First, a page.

replaced due to plastic failure
by Eric Lee Elliott (1 out of 5 stars)
December 11, 2017
Only 9 months use!
Plastic funnel is peeling off @ top of egg tube. 9 months of use only cooking eggs for 5 minutes.
At first I thought egg was sticking @ small eng of funnel, then I learned that a finger nail would scrape off egg and black plastic. Rough plastic keeps part of each egg.
Now we do not use it, we are not willing to eat plastic with our eggs.
Spend your money on a frying pan I stead
by Victor p Diaz (1 out of 5 stars)
May 5, 2019
Dosent work as described. Only works with plain egg only and not scrambled. If you scramble your egg it will be raw on the top and cooked on the bottom. If you add ingredients, forget about it it will shoot out of the thing like explosive diarrhea onto your counter
by Angie (1 out of 5 stars)
December 16, 2018
We were so excited to get this. After three attempts we cleaned it and are sending it back. Eggs alone and it works fine. Add any ingredients like cheese or peppers and it's a disaster. Bottom burns and top is raw. Not worth keeping it for eggs alone. We were so disappointed because it looked like it would be so much fun to have.
Horrible product. Do not buy
by Jen C. (1 out of 5 stars)
February 7, 2017
Horrible product. Do not buy! It takes longer to use this thing than it would be to use a pan. plus, its a b!tch to clean.
Wonderful Little Egg Maker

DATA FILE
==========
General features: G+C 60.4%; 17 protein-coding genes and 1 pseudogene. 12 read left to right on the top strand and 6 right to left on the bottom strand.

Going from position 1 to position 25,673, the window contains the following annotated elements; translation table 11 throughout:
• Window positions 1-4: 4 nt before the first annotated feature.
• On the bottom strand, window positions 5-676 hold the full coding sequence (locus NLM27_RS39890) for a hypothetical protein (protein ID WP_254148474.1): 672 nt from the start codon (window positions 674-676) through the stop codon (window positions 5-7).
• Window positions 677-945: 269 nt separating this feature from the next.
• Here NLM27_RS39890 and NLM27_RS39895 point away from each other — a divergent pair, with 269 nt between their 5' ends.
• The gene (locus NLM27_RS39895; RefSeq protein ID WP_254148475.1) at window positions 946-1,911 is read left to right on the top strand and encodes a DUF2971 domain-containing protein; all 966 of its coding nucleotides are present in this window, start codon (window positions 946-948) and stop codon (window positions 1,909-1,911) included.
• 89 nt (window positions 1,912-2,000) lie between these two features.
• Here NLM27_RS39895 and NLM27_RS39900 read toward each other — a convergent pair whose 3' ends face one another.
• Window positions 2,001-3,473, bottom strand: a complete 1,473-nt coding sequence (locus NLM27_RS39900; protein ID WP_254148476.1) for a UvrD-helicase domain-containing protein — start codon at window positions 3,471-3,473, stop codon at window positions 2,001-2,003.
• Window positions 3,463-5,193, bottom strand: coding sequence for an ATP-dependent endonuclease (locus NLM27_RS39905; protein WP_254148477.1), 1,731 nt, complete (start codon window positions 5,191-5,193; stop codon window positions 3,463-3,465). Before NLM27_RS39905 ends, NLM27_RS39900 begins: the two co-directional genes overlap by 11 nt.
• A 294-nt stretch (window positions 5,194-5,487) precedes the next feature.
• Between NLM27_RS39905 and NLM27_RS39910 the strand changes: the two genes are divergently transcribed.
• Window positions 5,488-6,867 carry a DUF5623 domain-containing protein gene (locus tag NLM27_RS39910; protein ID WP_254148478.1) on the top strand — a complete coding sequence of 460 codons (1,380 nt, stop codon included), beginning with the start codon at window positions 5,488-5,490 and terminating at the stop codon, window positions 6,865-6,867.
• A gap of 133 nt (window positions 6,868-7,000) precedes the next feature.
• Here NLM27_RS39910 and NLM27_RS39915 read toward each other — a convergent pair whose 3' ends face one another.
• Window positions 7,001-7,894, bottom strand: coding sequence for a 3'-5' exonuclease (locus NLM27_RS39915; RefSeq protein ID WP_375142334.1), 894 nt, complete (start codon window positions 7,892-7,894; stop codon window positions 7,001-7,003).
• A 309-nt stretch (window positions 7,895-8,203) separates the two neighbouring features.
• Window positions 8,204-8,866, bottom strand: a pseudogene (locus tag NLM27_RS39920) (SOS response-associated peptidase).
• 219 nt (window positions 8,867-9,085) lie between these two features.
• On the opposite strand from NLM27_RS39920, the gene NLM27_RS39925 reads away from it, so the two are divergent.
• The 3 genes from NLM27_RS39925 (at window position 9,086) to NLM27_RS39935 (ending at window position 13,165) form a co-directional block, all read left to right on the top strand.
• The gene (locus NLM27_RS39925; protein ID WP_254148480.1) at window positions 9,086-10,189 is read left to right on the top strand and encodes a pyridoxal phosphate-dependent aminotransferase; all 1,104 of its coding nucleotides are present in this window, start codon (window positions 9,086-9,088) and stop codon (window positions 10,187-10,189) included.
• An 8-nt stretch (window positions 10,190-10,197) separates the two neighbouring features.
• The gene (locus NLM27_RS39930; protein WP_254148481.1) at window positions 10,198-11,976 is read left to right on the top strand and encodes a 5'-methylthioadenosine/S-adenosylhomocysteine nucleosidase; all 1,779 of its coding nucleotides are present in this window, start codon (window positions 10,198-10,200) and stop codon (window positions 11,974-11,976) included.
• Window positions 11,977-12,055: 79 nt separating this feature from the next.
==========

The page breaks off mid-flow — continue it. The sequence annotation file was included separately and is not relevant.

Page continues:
by Fritz (5 out of 5 stars)
June 22, 2019
I love the ease of using this product. All I have to do is spray cooking spray into the cooking chamber, crack two eggs into the chamber and wait till it pops up. Then I get to have my meal. I eat several small meals a day and this makes it so easy to get those extra meals into my schedule. I can place other items like cheese, sausage, etc. or mix the eggs up once they are in the container and have scrambled eggs. It has made my life so much easier to deal with meals. I highly recommend this product.
Good for snacking !
by Eva Baxter (4 out of 5 stars)
December 29, 2018
Love it ! Haven't stopped using it since I got it ! I wanted something for when I got " snacky" but something easy besides a bag of chips . Took me a few tries to get the proper amount of egg in there but once you get the hang of it it's really easy. And easy to clean . I enjoy it . Have to stand close by because the egg roll starts to rise out of it , I put a stick in it as it rises so it don't just hang from the side . I've enjoyed mine greatly , but I'm also a egg person .